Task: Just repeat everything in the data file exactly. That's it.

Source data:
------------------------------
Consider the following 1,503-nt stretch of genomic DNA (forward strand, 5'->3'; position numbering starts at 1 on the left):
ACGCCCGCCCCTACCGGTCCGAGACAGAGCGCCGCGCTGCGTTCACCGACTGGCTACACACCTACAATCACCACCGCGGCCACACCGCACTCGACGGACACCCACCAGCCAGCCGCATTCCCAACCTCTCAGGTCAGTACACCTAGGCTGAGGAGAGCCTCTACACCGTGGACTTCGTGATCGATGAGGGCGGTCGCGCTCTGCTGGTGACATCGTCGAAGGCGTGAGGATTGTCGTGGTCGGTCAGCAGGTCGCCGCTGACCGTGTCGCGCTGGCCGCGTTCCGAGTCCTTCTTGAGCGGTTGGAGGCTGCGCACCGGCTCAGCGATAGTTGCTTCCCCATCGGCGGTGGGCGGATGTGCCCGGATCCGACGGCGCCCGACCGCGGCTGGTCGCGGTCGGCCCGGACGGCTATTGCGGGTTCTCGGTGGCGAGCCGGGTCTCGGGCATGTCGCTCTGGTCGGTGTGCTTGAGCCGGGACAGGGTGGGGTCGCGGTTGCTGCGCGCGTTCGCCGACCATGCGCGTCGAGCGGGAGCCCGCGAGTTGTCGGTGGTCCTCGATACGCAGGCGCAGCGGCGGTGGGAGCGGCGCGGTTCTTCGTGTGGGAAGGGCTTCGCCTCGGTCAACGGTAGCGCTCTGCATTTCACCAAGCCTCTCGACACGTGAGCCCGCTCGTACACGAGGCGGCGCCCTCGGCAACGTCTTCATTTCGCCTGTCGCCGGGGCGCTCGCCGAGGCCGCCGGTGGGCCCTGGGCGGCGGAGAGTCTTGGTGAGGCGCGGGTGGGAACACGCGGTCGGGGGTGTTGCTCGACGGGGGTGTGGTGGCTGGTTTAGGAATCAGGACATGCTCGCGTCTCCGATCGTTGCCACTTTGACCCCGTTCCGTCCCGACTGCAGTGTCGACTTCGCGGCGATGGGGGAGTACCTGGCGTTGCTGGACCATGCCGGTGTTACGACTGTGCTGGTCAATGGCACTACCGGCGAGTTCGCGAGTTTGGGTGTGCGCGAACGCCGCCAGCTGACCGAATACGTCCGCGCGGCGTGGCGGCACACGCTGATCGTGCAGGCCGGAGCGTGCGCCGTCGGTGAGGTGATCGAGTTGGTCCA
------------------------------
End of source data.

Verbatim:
Consider the following 1,503-nt stretch of genomic DNA (forward strand, 5'->3'; position numbering starts at 1 on the left):
ACGCCCGCCCCTACCGGTCCGAGACAGAGCGCCGCGCTGCGTTCACCGACTGGCTACACACCTACAATCACCACCGCGGCCACACCGCACTCGACGGACACCCACCAGCCAGCCGCATTCCCAACCTCTCAGGTCAGTACACCTAGGCTGAGGAGAGCCTCTACACCGTGGACTTCGTGATCGATGAGGGCGGTCGCGCTCTGCTGGTGACATCGTCGAAGGCGTGAGGATTGTCGTGGTCGGTCAGCAGGTCGCCGCTGACCGTGTCGCGCTGGCCGCGTTCCGAGTCCTTCTTGAGCGGTTGGAGGCTGCGCACCGGCTCAGCGATAGTTGCTTCCCCATCGGCGGTGGGCGGATGTGCCCGGATCCGACGGCGCCCGACCGCGGCTGGTCGCGGTCGGCCCGGACGGCTATTGCGGGTTCTCGGTGGCGAGCCGGGTCTCGGGCATGTCGCTCTGGTCGGTGTGCTTGAGCCGGGACAGGGTGGGGTCGCGGTTGCTGCGCGCGTTCGCCGACCATGCGCGTCGAGCGGGAGCCCGCGAGTTGTCGGTGGTCCTCGATACGCAGGCGCAGCGGCGGTGGGAGCGGCGCGGTTCTTCGTGTGGGAAGGGCTTCGCCTCGGTCAACGGTAGCGCTCTGCATTTCACCAAGCCTCTCGACACGTGAGCCCGCTCGTACACGAGGCGGCGCCCTCGGCAACGTCTTCATTTCGCCTGTCGCCGGGGCGCTCGCCGAGGCCGCCGGTGGGCCCTGGGCGGCGGAGAGTCTTGGTGAGGCGCGGGTGGGAACACGCGGTCGGGGGTGTTGCTCGACGGGGGTGTGGTGGCTGGTTTAGGAATCAGGACATGCTCGCGTCTCCGATCGTTGCCACTTTGACCCCGTTCCGTCCCGACTGCAGTGTCGACTTCGCGGCGATGGGGGAGTACCTGGCGTTGCTGGACCATGCCGGTGTTACGACTGTGCTGGTCAATGGCACTACCGGCGAGTTCGCGAGTTTGGGTGTGCGCGAACGCCGCCAGCTGACCGAATACGTCCGCGCGGCGTGGCGGCACACGCTGATCGTGCAGGCCGGAGCGTGCGCCGTCGGTGAGGTGATCGAGTTGGTCCA